4 Practices for Managing "Difficult" Employees

Nov 04, 2013

When a company-wide call goes out for the best people to be available for a key project, HR departments can find themselves scrambling. HR teams start asking questions: “Who should we send? How many of these employees are damaged?” Teams can’t risk sending poor performers so what's a manager to do?

First, refrain from referring to the poor performers as “damaged.” As a manager, you may have strong feelings about those employees that seem to be a drag on the team. Ok, fine. But if you’re feeling the negativity, so is the rest of your team. Your reaction, your tone, your facial expressions can cause issues that you may not be aware of.

Second, instead of being reactive, be proactive. Poor performers usually need more direction and more interaction with their team. Are you building up your team or just walking around like Greg House, MD? Find out what makes these employees tick. What drives them? What are they lacking? Have a conversation.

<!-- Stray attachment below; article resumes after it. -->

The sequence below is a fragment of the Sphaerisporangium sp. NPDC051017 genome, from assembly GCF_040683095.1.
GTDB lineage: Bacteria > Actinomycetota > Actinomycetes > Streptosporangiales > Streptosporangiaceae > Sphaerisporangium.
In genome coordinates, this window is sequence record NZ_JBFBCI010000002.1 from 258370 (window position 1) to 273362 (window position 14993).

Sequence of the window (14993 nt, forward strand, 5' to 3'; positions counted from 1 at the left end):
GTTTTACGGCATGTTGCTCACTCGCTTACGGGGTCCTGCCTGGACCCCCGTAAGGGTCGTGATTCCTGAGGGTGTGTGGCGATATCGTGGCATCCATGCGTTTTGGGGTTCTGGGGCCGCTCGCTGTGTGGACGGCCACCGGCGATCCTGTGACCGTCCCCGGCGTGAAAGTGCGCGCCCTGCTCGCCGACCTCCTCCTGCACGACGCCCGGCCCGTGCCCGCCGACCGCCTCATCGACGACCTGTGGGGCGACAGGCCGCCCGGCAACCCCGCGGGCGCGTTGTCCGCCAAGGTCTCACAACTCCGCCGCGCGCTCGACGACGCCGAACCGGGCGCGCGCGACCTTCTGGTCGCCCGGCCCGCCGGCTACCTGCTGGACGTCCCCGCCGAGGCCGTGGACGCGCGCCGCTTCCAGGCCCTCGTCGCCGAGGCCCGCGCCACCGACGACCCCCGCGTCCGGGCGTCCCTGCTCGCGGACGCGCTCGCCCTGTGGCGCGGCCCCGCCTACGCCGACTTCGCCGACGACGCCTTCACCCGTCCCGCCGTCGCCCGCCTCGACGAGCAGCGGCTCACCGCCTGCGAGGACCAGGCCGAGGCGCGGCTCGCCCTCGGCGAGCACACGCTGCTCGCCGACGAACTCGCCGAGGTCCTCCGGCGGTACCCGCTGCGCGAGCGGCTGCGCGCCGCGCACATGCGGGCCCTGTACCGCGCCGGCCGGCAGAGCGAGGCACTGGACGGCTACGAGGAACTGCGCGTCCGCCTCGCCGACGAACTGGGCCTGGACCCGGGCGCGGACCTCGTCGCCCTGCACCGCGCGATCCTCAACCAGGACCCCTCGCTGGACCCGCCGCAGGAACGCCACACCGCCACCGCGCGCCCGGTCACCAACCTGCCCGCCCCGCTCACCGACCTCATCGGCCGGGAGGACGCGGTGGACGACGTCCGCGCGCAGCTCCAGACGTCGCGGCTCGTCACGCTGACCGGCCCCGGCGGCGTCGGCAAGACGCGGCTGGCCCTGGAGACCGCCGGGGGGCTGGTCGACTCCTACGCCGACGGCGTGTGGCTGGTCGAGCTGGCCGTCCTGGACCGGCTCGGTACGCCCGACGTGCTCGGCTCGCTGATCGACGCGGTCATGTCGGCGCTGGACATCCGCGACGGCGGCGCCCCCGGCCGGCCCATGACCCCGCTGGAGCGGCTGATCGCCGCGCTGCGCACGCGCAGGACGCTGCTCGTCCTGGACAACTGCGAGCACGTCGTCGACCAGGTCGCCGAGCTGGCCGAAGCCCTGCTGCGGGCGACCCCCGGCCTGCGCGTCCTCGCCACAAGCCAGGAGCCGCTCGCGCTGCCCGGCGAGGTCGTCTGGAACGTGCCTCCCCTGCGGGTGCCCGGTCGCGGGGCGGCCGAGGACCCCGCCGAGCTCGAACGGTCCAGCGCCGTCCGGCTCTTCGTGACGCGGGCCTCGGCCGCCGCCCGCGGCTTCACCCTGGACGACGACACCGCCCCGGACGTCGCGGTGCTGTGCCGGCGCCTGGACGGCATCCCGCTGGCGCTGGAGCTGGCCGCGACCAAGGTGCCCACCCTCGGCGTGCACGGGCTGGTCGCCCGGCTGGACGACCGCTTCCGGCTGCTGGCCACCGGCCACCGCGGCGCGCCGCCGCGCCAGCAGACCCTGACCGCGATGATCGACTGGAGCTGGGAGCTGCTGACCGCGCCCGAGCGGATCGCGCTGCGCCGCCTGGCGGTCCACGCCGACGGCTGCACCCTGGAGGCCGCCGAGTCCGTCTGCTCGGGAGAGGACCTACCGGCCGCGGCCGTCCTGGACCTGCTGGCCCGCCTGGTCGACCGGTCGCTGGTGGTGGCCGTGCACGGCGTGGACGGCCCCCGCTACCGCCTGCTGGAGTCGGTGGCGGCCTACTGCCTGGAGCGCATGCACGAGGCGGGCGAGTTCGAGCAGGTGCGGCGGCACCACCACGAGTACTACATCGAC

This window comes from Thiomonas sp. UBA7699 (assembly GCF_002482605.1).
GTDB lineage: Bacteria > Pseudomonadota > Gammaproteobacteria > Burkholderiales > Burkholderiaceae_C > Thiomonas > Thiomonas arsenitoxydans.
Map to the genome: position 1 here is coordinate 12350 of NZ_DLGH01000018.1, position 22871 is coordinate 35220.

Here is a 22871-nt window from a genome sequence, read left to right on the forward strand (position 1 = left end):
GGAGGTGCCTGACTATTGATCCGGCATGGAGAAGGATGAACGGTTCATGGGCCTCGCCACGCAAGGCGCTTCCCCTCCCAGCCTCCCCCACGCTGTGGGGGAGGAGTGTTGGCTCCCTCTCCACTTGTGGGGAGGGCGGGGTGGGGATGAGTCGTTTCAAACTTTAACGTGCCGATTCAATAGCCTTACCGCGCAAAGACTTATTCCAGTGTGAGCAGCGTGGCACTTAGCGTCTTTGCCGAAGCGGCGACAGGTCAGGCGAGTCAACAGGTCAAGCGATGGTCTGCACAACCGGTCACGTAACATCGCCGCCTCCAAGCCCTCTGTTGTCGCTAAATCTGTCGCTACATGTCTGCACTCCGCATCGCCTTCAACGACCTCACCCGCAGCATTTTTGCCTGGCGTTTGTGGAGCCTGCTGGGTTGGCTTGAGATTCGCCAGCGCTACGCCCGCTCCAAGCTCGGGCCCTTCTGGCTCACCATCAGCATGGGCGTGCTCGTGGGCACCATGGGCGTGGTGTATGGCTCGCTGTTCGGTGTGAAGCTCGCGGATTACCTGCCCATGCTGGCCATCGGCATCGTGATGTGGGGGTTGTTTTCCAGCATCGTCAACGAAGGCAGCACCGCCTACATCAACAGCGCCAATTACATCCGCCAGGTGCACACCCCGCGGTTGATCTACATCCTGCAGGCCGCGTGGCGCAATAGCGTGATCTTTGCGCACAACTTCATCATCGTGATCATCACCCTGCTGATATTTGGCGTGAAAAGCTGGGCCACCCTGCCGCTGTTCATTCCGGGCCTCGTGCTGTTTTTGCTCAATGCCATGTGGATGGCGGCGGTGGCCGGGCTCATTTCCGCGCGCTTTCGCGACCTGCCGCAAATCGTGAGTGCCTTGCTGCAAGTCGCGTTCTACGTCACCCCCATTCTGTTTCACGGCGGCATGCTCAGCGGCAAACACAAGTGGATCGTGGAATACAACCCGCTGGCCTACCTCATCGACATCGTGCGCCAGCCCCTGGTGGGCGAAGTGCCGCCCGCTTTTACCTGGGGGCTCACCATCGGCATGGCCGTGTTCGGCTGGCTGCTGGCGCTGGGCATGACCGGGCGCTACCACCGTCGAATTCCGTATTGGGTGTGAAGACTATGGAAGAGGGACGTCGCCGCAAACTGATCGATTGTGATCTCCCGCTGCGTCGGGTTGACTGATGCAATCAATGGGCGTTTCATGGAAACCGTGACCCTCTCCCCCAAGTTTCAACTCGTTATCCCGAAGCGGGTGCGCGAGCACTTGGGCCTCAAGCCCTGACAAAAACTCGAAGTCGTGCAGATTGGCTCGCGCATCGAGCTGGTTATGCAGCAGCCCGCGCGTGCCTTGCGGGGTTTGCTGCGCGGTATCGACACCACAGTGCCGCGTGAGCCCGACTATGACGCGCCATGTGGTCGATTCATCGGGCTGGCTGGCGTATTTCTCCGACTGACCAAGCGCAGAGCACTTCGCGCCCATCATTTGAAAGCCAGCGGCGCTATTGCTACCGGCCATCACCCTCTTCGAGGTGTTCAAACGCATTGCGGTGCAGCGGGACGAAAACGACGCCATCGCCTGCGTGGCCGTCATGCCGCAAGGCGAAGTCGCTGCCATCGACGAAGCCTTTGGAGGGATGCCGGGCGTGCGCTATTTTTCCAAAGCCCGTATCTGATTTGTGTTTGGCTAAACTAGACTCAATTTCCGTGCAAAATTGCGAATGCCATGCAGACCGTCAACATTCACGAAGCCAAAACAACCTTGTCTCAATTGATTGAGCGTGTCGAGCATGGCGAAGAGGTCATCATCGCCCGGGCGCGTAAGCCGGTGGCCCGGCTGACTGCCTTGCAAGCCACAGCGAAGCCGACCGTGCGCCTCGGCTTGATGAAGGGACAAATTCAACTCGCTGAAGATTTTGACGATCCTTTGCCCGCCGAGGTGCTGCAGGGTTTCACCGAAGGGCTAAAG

Third, reexamine your performance review process. How often do you review your employees? A best practice is to converse regularly with your team and provide consistent feedback, while measuring against attainable goals.

And finally, I do realize that yes, there are employees who just need to go. If there’s no chance of improvement and you’ve had several documented conversations, then it’s time to take action and move towards separation (of course, follow your HR policy).

HR teams are designed to lead. But referring to employees as damaged is not the best display of leadership. Leading by good example is the best place to start, followed by conversation, and building rapport.

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